DOL Issues New Independent Contractor Rule

The Department of Labor recently issued its final rule on classifying workers as independent contractors (as opposed to employees) under the Fair Labor Standards Act. The rule takes effect March 11, 2024.

The new rule focuses on the economic realities of the work relationship and identifies six factors to consider (none more important than the others):

  • The degree to which the employer controls how the work is done.

The more control exercised by the employer, the less likely the worker is truly an independent contractor.  The more freedom the worker has to decide when, where and how the work is performed, the more likely they will be considered an independent contractor.

  • The worker’s opportunity for profit or loss.

As with the control factor, the more freedom the worker has to perform the work more efficiently, the more likely they will be deemed independent.  Also, the ability of their worker to perform work for multiple companies at the same time weighs in favor of independence.

  • The amount of skill and initiative required for the work.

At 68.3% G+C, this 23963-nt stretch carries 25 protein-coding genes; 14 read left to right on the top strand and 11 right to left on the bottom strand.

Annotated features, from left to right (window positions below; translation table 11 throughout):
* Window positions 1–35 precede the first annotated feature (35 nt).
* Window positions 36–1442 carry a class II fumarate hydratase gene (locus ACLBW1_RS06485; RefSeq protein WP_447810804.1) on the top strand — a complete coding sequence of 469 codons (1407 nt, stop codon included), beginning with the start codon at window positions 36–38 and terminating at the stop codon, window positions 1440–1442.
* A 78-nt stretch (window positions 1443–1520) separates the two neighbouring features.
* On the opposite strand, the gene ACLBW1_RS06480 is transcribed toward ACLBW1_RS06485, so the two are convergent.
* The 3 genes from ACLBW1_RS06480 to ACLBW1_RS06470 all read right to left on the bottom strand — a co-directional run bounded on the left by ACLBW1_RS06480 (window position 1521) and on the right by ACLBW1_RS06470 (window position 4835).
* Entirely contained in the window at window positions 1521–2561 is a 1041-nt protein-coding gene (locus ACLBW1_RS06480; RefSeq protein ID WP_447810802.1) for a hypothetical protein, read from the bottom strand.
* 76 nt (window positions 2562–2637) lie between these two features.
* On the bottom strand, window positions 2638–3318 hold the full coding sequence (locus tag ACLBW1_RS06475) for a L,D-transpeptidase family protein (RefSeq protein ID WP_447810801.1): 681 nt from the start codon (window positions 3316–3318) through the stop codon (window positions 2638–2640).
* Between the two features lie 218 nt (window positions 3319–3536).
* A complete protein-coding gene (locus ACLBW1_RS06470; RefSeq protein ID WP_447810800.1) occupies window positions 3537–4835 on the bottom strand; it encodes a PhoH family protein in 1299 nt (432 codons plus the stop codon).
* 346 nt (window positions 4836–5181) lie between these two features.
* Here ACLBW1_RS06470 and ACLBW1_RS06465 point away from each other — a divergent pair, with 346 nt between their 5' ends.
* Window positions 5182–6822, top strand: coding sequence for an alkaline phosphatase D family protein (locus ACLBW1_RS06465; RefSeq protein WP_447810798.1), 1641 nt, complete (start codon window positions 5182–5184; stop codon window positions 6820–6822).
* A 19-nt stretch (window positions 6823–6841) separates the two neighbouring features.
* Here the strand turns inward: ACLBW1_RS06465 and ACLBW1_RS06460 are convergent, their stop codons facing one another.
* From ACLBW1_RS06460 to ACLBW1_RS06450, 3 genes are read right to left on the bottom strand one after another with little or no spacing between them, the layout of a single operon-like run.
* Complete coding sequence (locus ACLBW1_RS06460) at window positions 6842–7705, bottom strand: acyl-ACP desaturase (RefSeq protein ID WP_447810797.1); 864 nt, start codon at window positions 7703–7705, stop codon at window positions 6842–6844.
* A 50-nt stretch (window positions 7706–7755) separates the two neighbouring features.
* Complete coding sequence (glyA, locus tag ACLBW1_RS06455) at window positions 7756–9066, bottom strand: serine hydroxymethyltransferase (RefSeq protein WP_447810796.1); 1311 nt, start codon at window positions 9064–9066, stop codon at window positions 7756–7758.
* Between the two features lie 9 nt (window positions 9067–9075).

We expect additional guidance will be issued to flesh out this factor, but believe that the more highly skilled a position, the more likely it can be considered independent.  In many circumstances, unskilled manual labor will not qualify.

  • The degree of permanence of the working relationship.

Work done on a project basis (e.g., installing a new computer network) is more likely to be considered independent than a worker with a long-term relationship with the company.

  • The worker’s investment in equipment or materials required for the task.
A truly independent contractor would be expected to provide their own tools and raw materials.  If the company provides the hammer and nails, they look a lot more like an employee.


  • The extent to which the services rendered are integral to the employer’s business.
If the services are only incidental to the business (e.g., janitorial services to an insurance brokerage), they are likely independent.  If the worker performs core functions of the business (a CPA in an accounting firm), they are likely an employee.

The new rules are more employee-friendly than the 2021 rules issued by the Trump DOL and should prompt employers to reassess whether workers are properly classified.  Misclassification can lead to expensive lawsuits over unpaid wages and overtime, as well as penalties from state and federal tax authorities. As noted, we expect DOL to issue additional guidance on their interpretation, including some which is industry-specific.

Please contact Al Vreeland for additional information regarding independent contractor/worker classification issues.; (205) 323-9266.